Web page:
Mas.to is yet another interactive server where you can have fun posting various content.
It features a good number of active users. So, you can always expect things to be engaging and active. You should not have any issues as long as you abide by the server rules.
At the time of writing this, Mas.to temporarily stopped accepting new user registrations to increase the server capacity. You might want to keep an eye on this.
4. Vivaldi Social
If you are not confident about relying on Mastodon servers run by individuals, you might want to opt to use Vivaldi Social.
Built by the makers of Vivaldi Browser.
It is good to see companies like Vivaldi promoting the adoption of open-source and decentralized tech through this instance.
Sure, you will find Vivaldi’s branding replacing the Mastodon logo and posts by the Vivaldi team promoting their services occasionally, and that’s it. You will not find any advertisements. Also, it allows you to discuss anything in general, not restricted to a single language.
Mastodon.art is a server that caters to all kinds of art (illustration, paintings, etc.). The server does not allow NFTs / Crypto Art.
This server should be an excellent place to start if you want a feed full of creative stuff. At the time of writing this, Mastodon.art does not accept new sign-ups until the waitlist is cleared. You can check back in some time to try creating an account with them.
Techhub.social aims to cater to users passionate about all technologies.
Anyone can join the server if you follow the server rules. You do not have to be a tech geek to join the server, but the primary focus remains technology.
Mastodon.lol is for you if you want a server that aims to welcome members of LBGTQ+, hackers, and a similar group of users.
Just like a few other servers, Mastodon.lol is overwhelmed by new user registrations. However, the administration plans to re-open the registrations once new moderators have been added to the server.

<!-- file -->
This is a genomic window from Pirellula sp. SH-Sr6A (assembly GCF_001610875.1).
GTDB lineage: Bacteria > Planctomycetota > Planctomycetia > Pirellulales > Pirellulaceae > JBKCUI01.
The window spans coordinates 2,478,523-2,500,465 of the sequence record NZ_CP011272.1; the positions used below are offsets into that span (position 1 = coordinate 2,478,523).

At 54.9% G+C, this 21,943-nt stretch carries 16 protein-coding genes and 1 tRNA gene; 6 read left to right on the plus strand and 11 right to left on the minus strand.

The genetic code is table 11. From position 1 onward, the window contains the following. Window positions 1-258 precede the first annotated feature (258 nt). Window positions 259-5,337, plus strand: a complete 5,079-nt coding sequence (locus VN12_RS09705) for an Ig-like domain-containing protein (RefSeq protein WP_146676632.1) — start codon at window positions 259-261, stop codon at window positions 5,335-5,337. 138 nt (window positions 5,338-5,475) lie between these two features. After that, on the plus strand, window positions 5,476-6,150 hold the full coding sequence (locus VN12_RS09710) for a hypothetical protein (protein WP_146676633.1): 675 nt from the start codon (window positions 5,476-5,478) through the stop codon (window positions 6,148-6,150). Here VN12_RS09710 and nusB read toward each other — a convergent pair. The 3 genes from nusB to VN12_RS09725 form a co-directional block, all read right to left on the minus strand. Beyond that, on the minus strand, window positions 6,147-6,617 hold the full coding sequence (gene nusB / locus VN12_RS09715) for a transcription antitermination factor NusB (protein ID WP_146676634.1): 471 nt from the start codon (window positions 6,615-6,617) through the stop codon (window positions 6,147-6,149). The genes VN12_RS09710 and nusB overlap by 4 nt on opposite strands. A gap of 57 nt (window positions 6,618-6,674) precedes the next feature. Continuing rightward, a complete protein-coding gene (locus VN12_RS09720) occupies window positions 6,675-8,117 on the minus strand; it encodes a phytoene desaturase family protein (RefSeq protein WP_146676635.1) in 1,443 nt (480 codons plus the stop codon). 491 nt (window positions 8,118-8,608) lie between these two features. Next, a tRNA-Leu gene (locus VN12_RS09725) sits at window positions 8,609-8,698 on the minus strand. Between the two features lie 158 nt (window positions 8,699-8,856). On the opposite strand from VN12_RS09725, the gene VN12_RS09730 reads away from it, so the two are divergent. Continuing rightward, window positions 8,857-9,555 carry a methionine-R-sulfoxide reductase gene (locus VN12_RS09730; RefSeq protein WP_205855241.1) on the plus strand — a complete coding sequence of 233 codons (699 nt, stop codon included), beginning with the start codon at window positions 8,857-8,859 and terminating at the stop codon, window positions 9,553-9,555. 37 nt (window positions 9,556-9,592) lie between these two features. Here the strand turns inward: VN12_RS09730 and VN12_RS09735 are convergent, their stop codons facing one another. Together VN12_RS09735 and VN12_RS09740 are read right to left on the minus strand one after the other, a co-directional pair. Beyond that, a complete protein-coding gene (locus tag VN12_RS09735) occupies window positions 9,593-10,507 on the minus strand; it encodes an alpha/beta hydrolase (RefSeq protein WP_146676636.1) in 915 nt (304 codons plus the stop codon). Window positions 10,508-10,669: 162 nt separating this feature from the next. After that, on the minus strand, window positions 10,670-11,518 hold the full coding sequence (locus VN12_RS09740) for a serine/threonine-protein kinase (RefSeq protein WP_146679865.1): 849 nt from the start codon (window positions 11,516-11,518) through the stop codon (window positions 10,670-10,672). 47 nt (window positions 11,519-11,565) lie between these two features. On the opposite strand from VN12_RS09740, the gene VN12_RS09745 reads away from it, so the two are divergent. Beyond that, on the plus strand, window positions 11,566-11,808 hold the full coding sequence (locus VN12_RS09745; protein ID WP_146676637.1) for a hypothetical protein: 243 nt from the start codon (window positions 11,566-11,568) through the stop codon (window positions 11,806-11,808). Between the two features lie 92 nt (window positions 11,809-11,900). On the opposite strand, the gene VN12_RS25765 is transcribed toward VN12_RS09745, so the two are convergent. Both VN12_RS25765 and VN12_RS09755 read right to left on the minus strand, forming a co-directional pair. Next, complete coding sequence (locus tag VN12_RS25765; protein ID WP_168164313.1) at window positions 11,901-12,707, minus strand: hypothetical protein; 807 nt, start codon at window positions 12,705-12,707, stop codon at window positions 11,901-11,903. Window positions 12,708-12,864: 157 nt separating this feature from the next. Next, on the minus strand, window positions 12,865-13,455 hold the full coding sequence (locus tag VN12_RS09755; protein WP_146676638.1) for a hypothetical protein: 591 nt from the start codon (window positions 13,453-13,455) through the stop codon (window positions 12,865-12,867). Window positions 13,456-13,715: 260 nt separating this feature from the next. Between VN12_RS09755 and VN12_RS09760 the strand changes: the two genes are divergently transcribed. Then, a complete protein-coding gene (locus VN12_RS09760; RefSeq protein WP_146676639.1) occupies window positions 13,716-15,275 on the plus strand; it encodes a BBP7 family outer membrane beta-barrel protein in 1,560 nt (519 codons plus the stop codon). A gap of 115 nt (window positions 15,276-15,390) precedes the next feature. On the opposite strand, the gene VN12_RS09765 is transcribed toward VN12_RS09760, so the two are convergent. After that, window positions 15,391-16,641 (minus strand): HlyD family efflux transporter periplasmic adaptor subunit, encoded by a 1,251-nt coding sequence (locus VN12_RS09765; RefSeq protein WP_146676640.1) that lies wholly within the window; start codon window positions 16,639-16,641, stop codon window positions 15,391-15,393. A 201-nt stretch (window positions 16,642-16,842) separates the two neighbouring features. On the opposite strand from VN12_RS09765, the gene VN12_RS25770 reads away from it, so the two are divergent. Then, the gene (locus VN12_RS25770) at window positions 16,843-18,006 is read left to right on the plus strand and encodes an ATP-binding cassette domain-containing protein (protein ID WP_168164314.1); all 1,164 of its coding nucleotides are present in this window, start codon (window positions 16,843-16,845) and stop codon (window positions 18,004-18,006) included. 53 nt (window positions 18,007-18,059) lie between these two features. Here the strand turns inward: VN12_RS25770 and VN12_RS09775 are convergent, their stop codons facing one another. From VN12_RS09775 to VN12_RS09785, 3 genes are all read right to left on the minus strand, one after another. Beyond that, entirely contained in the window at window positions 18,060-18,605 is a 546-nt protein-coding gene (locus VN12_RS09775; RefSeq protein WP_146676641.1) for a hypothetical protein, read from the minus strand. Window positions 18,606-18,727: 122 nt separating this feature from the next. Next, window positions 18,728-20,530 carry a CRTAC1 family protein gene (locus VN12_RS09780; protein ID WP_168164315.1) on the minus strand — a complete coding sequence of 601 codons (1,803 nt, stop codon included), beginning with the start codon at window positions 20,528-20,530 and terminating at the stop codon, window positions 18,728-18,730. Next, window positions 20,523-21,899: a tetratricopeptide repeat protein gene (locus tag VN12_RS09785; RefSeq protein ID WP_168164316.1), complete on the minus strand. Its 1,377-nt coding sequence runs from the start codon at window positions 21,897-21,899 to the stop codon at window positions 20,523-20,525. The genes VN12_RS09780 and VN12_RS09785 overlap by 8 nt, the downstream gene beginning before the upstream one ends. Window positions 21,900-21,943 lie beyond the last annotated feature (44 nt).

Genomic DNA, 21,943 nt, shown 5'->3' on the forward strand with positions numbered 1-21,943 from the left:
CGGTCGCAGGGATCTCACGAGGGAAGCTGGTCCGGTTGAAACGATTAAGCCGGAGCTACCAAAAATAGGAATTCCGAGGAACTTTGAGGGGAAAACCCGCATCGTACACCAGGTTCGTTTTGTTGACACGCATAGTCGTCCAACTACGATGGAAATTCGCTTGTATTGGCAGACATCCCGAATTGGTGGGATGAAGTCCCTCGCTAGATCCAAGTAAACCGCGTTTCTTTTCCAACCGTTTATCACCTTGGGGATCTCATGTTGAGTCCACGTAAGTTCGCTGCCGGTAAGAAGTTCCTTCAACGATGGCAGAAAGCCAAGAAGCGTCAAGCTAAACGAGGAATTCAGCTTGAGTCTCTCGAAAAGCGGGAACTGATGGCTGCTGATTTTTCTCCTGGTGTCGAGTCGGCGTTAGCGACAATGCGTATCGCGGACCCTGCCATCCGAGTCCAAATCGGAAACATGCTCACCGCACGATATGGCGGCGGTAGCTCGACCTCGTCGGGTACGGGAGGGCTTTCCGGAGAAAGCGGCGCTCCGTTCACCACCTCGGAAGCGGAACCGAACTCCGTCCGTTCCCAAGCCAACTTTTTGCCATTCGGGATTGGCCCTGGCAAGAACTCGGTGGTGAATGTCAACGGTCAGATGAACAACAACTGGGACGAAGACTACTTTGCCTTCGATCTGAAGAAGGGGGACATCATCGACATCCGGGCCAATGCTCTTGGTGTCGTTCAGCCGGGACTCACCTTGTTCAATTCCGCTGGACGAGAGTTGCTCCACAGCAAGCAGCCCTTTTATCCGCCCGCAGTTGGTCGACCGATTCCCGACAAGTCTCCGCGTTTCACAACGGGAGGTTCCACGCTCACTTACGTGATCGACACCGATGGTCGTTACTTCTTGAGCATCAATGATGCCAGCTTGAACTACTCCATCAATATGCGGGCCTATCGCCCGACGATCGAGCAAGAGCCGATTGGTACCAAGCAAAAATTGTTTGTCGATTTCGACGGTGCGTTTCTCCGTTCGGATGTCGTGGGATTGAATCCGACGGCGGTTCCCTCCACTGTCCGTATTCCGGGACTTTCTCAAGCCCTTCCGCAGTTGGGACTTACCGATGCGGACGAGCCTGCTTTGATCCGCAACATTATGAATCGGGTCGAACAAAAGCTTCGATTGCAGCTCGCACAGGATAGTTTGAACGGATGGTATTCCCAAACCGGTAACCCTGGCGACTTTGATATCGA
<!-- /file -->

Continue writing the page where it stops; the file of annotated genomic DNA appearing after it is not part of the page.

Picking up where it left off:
Frequently Asked Questions (FAQ)
Are Mastodon servers privacy-friendly?
Yes, Mastodon is designed in a way where no advanced algorithm collects any form of data to serve you advertisements.
For the rest of the stuff, the server administrator have access to the data what you provide to them when signing up and other general statistics (number of posts, likes, IP address, email, etc). So, you may choose to use VPN services or Tor and various other privacy tools to keep your identity anonymous.
Does Mastodon allow NSFW content?
Some servers do, and some servers do not. You must read the rules and regulations of the server.
There’s a feature to mark content as sensitive, which gives users a warning before they try to see your post.
What happens when a Mastodon server is no longer available?
Considering Mastodon servers are run by individuals, there may be hiccups for some.
If you want to prepare yourself for the d-day, you can always use the account options to move to a different account (or move from a different account).
You can find it under Account → Account settings → Move to a different account (or from)